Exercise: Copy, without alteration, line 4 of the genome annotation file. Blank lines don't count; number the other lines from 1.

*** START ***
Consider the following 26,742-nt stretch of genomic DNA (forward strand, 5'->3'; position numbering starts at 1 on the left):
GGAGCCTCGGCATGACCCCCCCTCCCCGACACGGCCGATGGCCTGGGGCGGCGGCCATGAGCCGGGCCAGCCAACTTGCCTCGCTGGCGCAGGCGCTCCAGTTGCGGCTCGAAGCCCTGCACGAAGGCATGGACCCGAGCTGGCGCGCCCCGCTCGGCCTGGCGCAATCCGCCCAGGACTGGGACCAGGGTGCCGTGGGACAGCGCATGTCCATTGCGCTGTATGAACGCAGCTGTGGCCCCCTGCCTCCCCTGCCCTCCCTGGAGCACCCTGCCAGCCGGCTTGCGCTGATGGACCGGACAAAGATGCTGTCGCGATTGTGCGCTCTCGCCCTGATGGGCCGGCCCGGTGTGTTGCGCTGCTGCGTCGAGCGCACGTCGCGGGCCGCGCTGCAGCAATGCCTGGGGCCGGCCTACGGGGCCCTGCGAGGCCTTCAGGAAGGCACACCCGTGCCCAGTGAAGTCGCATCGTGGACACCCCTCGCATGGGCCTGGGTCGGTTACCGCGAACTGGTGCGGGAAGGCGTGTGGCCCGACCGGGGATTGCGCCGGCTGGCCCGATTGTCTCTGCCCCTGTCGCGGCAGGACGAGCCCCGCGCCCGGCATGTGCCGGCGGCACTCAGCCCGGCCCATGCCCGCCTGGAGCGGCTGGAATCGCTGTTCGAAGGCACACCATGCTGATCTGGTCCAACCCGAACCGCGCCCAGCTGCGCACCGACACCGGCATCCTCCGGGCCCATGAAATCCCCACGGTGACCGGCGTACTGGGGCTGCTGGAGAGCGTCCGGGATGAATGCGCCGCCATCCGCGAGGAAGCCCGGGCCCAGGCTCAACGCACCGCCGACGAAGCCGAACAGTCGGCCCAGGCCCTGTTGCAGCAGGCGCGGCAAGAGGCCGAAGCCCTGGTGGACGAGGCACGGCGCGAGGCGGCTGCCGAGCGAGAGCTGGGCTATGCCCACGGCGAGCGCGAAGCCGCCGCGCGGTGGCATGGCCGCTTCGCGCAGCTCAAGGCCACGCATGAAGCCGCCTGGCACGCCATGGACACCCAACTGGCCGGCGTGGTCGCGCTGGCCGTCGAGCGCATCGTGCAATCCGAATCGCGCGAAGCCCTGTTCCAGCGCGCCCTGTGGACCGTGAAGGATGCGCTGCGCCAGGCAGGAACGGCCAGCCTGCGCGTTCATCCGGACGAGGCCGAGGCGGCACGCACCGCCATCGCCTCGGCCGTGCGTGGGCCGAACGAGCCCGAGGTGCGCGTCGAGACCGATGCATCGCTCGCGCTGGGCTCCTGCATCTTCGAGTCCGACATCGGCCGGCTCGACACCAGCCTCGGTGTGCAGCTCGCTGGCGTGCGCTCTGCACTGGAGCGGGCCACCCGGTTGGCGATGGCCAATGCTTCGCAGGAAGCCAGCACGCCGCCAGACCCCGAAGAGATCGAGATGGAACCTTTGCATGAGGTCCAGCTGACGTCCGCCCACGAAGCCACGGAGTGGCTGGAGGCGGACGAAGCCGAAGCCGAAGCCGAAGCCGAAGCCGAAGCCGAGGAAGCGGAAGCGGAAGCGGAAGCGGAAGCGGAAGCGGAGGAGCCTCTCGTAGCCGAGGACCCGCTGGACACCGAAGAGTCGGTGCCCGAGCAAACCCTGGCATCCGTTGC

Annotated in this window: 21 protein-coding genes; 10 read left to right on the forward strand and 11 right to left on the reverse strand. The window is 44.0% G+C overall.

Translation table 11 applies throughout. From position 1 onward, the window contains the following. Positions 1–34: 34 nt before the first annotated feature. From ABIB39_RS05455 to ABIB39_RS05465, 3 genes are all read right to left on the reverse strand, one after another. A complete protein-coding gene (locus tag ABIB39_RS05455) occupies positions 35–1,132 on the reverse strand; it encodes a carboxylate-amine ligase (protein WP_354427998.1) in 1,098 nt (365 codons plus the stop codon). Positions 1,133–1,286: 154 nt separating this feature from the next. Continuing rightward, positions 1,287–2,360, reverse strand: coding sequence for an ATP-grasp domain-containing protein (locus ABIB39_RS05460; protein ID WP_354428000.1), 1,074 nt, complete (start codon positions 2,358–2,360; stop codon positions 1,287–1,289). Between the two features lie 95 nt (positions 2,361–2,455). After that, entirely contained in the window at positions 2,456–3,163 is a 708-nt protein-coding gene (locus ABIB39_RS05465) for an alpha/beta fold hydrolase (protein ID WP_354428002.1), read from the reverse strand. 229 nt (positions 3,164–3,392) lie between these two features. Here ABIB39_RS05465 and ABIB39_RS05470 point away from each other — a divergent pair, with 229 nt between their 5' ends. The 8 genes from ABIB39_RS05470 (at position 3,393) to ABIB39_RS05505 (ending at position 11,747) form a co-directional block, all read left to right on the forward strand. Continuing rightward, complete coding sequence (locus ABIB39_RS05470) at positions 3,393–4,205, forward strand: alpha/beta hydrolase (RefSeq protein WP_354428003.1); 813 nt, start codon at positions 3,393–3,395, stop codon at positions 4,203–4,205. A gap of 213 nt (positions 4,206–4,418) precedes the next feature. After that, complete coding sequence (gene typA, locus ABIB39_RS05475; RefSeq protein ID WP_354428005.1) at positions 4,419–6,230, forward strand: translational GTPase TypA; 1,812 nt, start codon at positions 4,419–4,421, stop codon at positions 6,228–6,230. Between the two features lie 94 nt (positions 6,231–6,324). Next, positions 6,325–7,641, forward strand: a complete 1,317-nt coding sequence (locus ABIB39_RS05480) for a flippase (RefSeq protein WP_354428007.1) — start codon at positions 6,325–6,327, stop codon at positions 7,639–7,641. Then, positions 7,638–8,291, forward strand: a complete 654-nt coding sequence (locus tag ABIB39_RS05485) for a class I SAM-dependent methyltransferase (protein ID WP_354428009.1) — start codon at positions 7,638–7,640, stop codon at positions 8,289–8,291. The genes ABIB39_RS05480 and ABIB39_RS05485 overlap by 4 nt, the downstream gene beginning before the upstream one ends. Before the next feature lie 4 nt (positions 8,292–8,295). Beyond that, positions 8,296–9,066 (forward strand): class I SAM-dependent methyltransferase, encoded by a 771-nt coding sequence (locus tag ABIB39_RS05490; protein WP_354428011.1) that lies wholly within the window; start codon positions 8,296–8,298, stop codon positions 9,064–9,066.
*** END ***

Translation table 11 applies throughout. From position 1 onward, the window contains the following. Positions 1–34: 34 nt before the first annotated feature. From ABIB39_RS05455 to ABIB39_RS05465, 3 genes are all read right to left on the reverse strand, one after another. A complete protein-coding gene (locus tag ABIB39_RS05455) occupies positions 35–1,132 on the reverse strand; it encodes a carboxylate-amine ligase (protein WP_354427998.1) in 1,098 nt (365 codons plus the stop codon). Positions 1,133–1,286: 154 nt separating this feature from the next. Continuing rightward, positions 1,287–2,360, reverse strand: coding sequence for an ATP-grasp domain-containing protein (locus ABIB39_RS05460; protein ID WP_354428000.1), 1,074 nt, complete (start codon positions 2,358–2,360; stop codon positions 1,287–1,289). Between the two features lie 95 nt (positions 2,361–2,455). After that, entirely contained in the window at positions 2,456–3,163 is a 708-nt protein-coding gene (locus ABIB39_RS05465) for an alpha/beta fold hydrolase (protein ID WP_354428002.1), read from the reverse strand. 229 nt (positions 3,164–3,392) lie between these two features. Here ABIB39_RS05465 and ABIB39_RS05470 point away from each other — a divergent pair, with 229 nt between their 5' ends. The 8 genes from ABIB39_RS05470 (at position 3,393) to ABIB39_RS05505 (ending at position 11,747) form a co-directional block, all read left to right on the forward strand. Continuing rightward, complete coding sequence (locus ABIB39_RS05470) at positions 3,393–4,205, forward strand: alpha/beta hydrolase (RefSeq protein WP_354428003.1); 813 nt, start codon at positions 3,393–3,395, stop codon at positions 4,203–4,205. A gap of 213 nt (positions 4,206–4,418) precedes the next feature. After that, complete coding sequence (gene typA, locus ABIB39_RS05475; RefSeq protein ID WP_354428005.1) at positions 4,419–6,230, forward strand: translational GTPase TypA; 1,812 nt, start codon at positions 4,419–4,421, stop codon at positions 6,228–6,230. Between the two features lie 94 nt (positions 6,231–6,324). Next, positions 6,325–7,641, forward strand: a complete 1,317-nt coding sequence (locus ABIB39_RS05480) for a flippase (RefSeq protein WP_354428007.1) — start codon at positions 6,325–6,327, stop codon at positions 7,639–7,641. Then, positions 7,638–8,291, forward strand: a complete 654-nt coding sequence (locus tag ABIB39_RS05485) for a class I SAM-dependent methyltransferase (protein ID WP_354428009.1) — start codon at positions 7,638–7,640, stop codon at positions 8,289–8,291. The genes ABIB39_RS05480 and ABIB39_RS05485 overlap by 4 nt, the downstream gene beginning before the upstream one ends. Before the next feature lie 4 nt (positions 8,292–8,295). Beyond that, positions 8,296–9,066 (forward strand): class I SAM-dependent methyltransferase, encoded by a 771-nt coding sequence (locus tag ABIB39_RS05490; protein WP_354428011.1) that lies wholly within the window; start codon positions 8,296–8,298, stop codon positions 9,064–9,066.